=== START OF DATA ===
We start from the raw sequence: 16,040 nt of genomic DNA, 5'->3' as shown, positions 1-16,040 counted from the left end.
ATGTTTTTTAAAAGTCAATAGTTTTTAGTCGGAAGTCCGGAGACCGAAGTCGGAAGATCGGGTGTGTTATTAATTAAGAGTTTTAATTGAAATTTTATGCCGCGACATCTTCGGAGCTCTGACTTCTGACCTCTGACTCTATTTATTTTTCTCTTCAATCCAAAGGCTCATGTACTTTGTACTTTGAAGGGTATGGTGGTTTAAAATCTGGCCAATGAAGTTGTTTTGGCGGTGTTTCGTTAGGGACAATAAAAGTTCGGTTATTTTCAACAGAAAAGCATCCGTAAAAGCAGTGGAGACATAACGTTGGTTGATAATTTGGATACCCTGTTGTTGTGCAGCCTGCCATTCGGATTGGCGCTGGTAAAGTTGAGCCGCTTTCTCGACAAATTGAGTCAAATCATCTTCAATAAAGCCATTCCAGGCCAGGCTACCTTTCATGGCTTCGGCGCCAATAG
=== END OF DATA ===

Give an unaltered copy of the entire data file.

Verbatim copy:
We start from the raw sequence: 16,040 nt of genomic DNA, 5'->3' as shown, positions 1-16,040 counted from the left end.
ATGTTTTTTAAAAGTCAATAGTTTTTAGTCGGAAGTCCGGAGACCGAAGTCGGAAGATCGGGTGTGTTATTAATTAAGAGTTTTAATTGAAATTTTATGCCGCGACATCTTCGGAGCTCTGACTTCTGACCTCTGACTCTATTTATTTTTCTCTTCAATCCAAAGGCTCATGTACTTTGTACTTTGAAGGGTATGGTGGTTTAAAATCTGGCCAATGAAGTTGTTTTGGCGGTGTTTCGTTAGGGACAATAAAAGTTCGGTTATTTTCAACAGAAAAGCATCCGTAAAAGCAGTGGAGACATAACGTTGGTTGATAATTTGGATACCCTGTTGTTGTGCAGCCTGCCATTCGGATTGGCGCTGGTAAAGTTGAGCCGCTTTCTCGACAAATTGAGTCAAATCATCTTCAATAAAGCCATTCCAGGCCAGGCTACCTTTCATGGCTTCGGCGCCAATAG